Picture: ISTOCK
Picture: ISTOCK

Harare — The Zimbabwe government will give priority to elderly white farmers when it starts compensating those who lost their properties during the controversial land reforms, the president said in an interview published on Sunday.

The finance and agriculture ministries said last week they had budgeted Z$53-million ($18m) in payments to white commercial farmers whose properties were seized nearly 20 years ago under former president Robert Mugabe. The government pledged to target those in “financial distress”.

In an interview with the state-owned Sunday Mail newspaper, President Emmerson Mnangagwa said that the estimated value of the improvements on the farms would be Z$3bn and that the government is not under pressure to pay all farmers.

“We are looking at old white farmers as we make payment,” Mnangagwa told the paper ahead of Zimbabwe’s 39th independence anniversary on Thursday.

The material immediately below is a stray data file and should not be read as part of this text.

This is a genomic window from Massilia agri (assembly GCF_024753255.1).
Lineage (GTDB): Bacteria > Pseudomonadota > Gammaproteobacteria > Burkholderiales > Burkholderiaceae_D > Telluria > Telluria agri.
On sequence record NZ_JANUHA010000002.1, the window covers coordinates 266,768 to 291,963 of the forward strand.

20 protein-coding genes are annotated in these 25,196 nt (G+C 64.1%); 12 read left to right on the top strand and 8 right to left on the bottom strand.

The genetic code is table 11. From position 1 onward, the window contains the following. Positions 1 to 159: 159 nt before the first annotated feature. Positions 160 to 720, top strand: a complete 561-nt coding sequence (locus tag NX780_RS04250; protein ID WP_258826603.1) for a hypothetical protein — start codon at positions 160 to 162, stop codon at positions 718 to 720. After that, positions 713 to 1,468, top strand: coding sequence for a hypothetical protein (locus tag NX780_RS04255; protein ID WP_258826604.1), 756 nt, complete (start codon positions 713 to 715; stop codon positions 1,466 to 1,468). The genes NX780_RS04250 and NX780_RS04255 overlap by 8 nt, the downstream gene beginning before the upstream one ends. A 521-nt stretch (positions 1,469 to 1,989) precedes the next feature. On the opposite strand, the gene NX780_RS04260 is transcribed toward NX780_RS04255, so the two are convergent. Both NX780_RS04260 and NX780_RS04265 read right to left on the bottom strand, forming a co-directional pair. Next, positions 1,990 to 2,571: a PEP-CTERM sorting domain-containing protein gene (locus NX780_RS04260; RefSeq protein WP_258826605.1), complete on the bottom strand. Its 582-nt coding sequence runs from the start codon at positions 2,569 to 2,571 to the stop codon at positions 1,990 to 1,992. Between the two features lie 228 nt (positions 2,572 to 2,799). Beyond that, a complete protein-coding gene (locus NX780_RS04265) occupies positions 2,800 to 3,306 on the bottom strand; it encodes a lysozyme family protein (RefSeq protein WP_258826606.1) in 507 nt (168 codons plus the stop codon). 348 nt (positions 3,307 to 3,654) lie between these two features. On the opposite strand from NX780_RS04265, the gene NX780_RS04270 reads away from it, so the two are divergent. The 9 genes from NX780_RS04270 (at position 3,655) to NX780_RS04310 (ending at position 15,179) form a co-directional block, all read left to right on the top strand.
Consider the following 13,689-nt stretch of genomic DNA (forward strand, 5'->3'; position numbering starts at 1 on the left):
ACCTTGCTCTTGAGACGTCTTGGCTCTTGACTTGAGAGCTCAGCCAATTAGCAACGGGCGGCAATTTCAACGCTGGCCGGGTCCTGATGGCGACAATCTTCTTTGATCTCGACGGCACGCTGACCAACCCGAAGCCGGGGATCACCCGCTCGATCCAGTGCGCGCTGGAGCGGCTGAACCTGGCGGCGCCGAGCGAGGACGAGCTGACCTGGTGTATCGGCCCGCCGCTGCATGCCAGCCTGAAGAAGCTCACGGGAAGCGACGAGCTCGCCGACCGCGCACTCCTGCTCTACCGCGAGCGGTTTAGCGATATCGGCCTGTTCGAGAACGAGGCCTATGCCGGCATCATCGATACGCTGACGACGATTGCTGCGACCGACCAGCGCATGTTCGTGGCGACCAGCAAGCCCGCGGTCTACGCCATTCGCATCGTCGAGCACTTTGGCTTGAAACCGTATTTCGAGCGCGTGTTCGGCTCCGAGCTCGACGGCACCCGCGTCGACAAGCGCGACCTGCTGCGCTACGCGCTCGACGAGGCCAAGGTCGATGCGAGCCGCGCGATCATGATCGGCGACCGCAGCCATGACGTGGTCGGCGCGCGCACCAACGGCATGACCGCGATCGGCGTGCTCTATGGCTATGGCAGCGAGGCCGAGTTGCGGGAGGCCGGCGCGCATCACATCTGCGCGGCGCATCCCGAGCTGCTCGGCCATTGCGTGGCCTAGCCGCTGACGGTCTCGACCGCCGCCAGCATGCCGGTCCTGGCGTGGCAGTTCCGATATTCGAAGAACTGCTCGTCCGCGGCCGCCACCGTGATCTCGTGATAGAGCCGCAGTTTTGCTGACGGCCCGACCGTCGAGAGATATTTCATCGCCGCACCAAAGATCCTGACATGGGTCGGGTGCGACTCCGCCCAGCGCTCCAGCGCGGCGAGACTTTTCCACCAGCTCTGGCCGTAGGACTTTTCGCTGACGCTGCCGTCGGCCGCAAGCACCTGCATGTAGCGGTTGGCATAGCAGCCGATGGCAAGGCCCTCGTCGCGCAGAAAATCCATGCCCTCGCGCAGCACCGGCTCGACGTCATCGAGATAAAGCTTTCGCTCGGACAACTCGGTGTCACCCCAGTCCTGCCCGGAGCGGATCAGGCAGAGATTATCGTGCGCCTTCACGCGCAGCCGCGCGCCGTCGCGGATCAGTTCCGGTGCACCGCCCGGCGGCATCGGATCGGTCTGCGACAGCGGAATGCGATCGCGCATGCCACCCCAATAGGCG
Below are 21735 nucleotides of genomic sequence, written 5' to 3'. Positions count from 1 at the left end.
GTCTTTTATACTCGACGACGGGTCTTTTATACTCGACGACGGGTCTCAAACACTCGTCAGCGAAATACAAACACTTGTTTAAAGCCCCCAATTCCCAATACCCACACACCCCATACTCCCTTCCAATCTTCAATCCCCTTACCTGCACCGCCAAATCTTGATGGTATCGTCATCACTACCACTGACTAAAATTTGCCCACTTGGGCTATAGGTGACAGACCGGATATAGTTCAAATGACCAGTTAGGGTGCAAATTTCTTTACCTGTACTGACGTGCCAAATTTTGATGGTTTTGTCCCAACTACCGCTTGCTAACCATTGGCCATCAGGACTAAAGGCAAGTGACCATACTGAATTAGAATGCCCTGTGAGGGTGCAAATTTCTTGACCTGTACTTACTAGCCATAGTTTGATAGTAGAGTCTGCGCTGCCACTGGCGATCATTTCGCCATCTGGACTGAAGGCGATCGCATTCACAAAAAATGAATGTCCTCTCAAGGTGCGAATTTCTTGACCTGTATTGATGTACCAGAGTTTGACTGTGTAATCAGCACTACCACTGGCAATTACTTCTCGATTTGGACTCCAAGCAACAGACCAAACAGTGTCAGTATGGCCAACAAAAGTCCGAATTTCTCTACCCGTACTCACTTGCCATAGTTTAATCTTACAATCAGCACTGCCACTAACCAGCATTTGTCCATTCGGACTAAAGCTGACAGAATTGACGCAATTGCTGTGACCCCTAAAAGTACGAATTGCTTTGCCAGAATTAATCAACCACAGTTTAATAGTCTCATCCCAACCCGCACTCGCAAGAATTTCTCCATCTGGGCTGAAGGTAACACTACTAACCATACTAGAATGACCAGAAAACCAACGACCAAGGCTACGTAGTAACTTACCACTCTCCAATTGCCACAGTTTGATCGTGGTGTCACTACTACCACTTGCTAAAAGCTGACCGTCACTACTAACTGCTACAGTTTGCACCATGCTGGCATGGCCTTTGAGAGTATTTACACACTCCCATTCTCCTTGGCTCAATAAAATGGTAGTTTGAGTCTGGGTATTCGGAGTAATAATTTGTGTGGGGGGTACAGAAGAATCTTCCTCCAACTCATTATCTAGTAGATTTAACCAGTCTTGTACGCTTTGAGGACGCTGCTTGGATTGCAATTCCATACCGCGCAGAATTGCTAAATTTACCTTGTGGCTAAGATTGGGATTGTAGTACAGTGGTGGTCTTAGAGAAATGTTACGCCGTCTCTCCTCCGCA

“We don’t pay compensation to those who are fit. Our constitution bids us to pay for improvements on land. We do not pay for land because no one brought land to Zimbabwe.

“When we feel we do not have resources, no one compels us to do anything,” he said, adding that the government is also in talks with the British government to help “to contribute to this compensation”.

A ‘huge step’

More than 4,000 of the country’s 4,500 white farmers were stripped of their land under Mugabe’s highly controversial land seizures. Mugabe justified the land grabs as a way to correct colonial-era land ownership disparities that had favoured whites and to stimulate economic growth for black Zimbabweans.

Critics blame the evictions for a collapse in agricultural production that forced Africa’s one-time bread basket to become dependent on imported food to feed its population.

The organisation representing the farmers welcomed the government’s move as “a huge step in acknowledging that compensating is owed by them”.

A former close ally of Mugabe, Mnangagwa has vowed to revive the country's economy by lifting agricultural production and attracting foreign investment.

Mnangagwa also told the Sunday Mail that he is on good terms with Mugabe, whom he succeeded after he was toppled following a brief military takeover in 2017. He said the former ruler is unwell and was flown to Singapore two weeks ago for a month-long treatment.
AFP